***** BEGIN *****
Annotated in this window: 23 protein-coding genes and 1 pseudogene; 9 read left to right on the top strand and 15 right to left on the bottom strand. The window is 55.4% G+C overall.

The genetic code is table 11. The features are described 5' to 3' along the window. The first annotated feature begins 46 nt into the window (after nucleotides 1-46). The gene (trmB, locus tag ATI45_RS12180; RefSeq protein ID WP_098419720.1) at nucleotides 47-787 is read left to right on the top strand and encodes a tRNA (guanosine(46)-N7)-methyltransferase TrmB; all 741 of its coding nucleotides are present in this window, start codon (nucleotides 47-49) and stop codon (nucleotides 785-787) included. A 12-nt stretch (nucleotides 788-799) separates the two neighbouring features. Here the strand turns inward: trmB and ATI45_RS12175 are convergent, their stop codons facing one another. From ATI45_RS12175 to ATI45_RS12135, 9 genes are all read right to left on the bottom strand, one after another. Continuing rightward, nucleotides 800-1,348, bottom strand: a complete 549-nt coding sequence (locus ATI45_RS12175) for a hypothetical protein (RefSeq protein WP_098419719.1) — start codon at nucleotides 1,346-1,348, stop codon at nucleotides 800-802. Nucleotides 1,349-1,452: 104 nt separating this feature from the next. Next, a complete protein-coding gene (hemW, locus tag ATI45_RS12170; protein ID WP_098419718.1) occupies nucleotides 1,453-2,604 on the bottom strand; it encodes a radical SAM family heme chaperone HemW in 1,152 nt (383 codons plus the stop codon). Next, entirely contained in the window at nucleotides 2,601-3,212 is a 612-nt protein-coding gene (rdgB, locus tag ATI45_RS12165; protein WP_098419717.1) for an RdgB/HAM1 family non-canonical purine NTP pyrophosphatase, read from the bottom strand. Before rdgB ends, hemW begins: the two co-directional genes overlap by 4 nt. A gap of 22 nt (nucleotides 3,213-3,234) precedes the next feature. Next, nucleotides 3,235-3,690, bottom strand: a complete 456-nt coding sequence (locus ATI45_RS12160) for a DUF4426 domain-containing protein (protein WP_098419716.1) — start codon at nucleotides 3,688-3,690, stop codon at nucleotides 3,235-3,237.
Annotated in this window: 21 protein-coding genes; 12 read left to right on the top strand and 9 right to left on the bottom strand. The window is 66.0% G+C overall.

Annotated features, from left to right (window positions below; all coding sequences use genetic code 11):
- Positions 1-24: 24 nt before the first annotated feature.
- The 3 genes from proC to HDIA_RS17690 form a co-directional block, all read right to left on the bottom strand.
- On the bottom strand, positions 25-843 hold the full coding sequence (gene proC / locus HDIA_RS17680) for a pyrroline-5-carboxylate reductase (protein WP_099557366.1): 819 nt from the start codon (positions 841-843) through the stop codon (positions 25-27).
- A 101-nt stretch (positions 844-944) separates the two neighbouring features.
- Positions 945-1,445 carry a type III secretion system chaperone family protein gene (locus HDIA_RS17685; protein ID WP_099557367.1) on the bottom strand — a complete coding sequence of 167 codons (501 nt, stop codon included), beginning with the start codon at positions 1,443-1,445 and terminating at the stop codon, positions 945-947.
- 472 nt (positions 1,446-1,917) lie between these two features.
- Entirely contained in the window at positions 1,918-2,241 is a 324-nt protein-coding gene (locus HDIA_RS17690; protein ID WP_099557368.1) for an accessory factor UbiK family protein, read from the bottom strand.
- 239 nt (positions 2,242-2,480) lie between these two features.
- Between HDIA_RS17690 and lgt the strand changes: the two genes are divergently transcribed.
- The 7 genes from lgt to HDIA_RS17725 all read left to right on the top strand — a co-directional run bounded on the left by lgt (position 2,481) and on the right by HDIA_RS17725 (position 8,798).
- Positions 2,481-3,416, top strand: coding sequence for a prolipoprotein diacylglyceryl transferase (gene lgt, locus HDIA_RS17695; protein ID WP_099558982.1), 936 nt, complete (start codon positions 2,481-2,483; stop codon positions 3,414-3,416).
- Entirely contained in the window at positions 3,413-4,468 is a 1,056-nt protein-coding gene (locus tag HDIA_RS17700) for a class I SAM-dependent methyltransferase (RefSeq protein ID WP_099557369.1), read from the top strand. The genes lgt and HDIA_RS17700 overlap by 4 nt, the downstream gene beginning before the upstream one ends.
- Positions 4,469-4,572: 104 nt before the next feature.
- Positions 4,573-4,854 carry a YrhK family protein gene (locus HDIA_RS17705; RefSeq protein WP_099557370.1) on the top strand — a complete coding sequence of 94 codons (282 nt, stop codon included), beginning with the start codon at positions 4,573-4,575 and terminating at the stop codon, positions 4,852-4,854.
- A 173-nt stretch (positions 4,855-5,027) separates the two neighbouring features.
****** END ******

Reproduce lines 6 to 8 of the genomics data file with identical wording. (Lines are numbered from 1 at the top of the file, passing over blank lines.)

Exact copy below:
- The 3 genes from proC to HDIA_RS17690 form a co-directional block, all read right to left on the bottom strand.
- On the bottom strand, positions 25-843 hold the full coding sequence (gene proC / locus HDIA_RS17680) for a pyrroline-5-carboxylate reductase (protein WP_099557366.1): 819 nt from the start codon (positions 841-843) through the stop codon (positions 25-27).
- A 101-nt stretch (positions 844-944) separates the two neighbouring features.